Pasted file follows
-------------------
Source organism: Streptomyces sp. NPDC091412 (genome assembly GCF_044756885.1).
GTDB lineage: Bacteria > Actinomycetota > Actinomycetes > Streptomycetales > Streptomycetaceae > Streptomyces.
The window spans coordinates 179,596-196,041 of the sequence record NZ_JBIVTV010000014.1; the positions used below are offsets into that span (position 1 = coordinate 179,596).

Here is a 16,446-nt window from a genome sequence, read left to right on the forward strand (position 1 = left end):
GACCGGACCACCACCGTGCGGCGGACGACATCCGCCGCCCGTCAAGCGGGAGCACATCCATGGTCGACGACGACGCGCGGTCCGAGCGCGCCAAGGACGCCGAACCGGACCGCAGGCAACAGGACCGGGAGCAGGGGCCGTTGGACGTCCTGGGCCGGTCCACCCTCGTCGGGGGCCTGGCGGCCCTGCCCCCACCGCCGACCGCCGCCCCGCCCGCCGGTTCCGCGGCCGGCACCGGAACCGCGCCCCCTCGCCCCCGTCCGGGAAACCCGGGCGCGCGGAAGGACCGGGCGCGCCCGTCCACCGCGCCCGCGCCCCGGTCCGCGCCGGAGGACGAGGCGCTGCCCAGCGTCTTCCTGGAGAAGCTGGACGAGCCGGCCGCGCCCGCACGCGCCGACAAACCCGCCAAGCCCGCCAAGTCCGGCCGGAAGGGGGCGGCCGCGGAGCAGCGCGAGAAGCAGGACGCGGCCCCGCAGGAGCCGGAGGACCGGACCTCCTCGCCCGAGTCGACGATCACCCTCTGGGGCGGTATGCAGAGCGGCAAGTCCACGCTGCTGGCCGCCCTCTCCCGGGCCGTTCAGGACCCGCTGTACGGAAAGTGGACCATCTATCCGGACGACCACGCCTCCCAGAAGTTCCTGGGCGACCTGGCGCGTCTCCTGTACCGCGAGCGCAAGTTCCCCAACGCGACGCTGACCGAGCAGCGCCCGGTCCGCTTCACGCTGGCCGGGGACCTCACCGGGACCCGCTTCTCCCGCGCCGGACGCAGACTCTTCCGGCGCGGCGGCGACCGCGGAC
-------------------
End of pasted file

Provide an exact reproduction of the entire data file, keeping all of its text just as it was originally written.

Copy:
Source organism: Streptomyces sp. NPDC091412 (genome assembly GCF_044756885.1).
GTDB lineage: Bacteria > Actinomycetota > Actinomycetes > Streptomycetales > Streptomycetaceae > Streptomyces.
The window spans coordinates 179,596-196,041 of the sequence record NZ_JBIVTV010000014.1; the positions used below are offsets into that span (position 1 = coordinate 179,596).

Here is a 16,446-nt window from a genome sequence, read left to right on the forward strand (position 1 = left end):
GACCGGACCACCACCGTGCGGCGGACGACATCCGCCGCCCGTCAAGCGGGAGCACATCCATGGTCGACGACGACGCGCGGTCCGAGCGCGCCAAGGACGCCGAACCGGACCGCAGGCAACAGGACCGGGAGCAGGGGCCGTTGGACGTCCTGGGCCGGTCCACCCTCGTCGGGGGCCTGGCGGCCCTGCCCCCACCGCCGACCGCCGCCCCGCCCGCCGGTTCCGCGGCCGGCACCGGAACCGCGCCCCCTCGCCCCCGTCCGGGAAACCCGGGCGCGCGGAAGGACCGGGCGCGCCCGTCCACCGCGCCCGCGCCCCGGTCCGCGCCGGAGGACGAGGCGCTGCCCAGCGTCTTCCTGGAGAAGCTGGACGAGCCGGCCGCGCCCGCACGCGCCGACAAACCCGCCAAGCCCGCCAAGTCCGGCCGGAAGGGGGCGGCCGCGGAGCAGCGCGAGAAGCAGGACGCGGCCCCGCAGGAGCCGGAGGACCGGACCTCCTCGCCCGAGTCGACGATCACCCTCTGGGGCGGTATGCAGAGCGGCAAGTCCACGCTGCTGGCCGCCCTCTCCCGGGCCGTTCAGGACCCGCTGTACGGAAAGTGGACCATCTATCCGGACGACCACGCCTCCCAGAAGTTCCTGGGCGACCTGGCGCGTCTCCTGTACCGCGAGCGCAAGTTCCCCAACGCGACGCTGACCGAGCAGCGCCCGGTCCGCTTCACGCTGGCCGGGGACCTCACCGGGACCCGCTTCTCCCGCGCCGGACGCAGACTCTTCCGGCGCGGCGGCGACCGCGGAC